by Bill O’Grady
Last week, we discussed a short history of Qatar and its geopolitical imperatives. This week, we will analyze the events precipitating the blockade, the blockade itself, the GCC’s demands and the impact thus far on Qatar. We will examine how the situation has reached a stalemate and, as always, we will conclude with market ramifications.
The Precipitating Events
As we discussed last week, a combination of conditions have allowed Qatar to avoid domination by Saudi Arabia, the generally recognized leader of the GCC. Qatar has powerful allies outside the region, friendly relations with Iran, is demographically unified and has an economy that isn’t dependent on oil, all of which have allowed Qatar to follow independent policies. This situation has persistently angered Saudi and UAE leaders. Beneath these national concerns are also long-standing tribal rivalries.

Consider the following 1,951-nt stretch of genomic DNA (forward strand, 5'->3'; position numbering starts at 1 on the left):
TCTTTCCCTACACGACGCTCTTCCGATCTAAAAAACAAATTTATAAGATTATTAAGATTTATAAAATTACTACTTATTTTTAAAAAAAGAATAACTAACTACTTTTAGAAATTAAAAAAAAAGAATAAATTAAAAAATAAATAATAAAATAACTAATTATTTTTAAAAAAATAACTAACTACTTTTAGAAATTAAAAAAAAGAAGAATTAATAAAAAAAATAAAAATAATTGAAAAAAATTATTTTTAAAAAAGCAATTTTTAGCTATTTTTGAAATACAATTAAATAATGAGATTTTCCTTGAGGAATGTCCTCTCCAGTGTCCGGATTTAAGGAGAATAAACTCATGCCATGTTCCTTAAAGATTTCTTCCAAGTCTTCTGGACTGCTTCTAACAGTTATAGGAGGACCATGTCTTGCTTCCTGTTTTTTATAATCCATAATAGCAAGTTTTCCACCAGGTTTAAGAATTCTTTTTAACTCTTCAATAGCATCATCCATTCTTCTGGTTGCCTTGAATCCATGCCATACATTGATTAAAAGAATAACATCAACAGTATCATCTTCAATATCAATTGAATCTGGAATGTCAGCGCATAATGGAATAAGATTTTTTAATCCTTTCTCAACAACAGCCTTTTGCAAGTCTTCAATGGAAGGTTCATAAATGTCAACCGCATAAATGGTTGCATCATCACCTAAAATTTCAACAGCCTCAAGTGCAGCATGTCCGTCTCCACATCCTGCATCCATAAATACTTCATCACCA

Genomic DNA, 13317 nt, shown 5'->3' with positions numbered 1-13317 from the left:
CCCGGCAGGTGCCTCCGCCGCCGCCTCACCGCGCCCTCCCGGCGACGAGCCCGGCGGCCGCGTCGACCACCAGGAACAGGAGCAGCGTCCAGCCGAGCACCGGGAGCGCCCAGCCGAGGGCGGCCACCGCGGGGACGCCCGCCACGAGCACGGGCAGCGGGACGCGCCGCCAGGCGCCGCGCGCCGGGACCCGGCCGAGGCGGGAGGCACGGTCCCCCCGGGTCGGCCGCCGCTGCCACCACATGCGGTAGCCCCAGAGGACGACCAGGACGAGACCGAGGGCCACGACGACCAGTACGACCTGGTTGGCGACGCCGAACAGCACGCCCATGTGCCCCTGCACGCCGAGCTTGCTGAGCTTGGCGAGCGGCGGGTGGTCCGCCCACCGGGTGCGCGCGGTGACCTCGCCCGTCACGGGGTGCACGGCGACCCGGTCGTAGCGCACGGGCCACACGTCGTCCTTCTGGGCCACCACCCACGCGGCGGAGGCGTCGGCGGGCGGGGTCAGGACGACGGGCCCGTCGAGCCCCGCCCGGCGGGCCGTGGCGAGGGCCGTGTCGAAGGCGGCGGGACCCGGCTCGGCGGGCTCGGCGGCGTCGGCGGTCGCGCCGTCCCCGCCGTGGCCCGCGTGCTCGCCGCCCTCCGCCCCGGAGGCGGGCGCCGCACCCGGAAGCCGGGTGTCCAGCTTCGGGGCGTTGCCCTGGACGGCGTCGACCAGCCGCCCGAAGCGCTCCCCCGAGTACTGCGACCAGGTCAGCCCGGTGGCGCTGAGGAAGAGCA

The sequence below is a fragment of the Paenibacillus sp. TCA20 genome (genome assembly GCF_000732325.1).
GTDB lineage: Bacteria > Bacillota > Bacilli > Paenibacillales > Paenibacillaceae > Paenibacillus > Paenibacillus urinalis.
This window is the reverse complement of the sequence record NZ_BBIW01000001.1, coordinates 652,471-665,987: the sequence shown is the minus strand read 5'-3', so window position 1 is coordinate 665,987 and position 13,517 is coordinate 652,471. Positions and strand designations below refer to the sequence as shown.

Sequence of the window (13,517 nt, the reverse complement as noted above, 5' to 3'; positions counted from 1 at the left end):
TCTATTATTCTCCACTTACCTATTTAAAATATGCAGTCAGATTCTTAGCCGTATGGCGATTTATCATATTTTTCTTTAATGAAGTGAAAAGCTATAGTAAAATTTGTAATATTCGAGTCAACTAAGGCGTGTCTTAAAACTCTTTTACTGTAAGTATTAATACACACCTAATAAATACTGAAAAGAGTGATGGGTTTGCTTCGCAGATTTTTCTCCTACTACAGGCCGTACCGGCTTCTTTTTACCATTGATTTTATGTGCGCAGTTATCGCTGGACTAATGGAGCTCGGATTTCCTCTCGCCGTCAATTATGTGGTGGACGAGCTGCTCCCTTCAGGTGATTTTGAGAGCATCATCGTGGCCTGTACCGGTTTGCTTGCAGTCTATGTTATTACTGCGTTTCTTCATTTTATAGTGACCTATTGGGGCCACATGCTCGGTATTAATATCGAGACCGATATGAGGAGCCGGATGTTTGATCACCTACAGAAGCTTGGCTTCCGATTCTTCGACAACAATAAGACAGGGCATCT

However, these differences have been in place for a long time. It appears that there were three events that led the GCC, Egypt, Yemen and Sudan to react and initiate the blockade.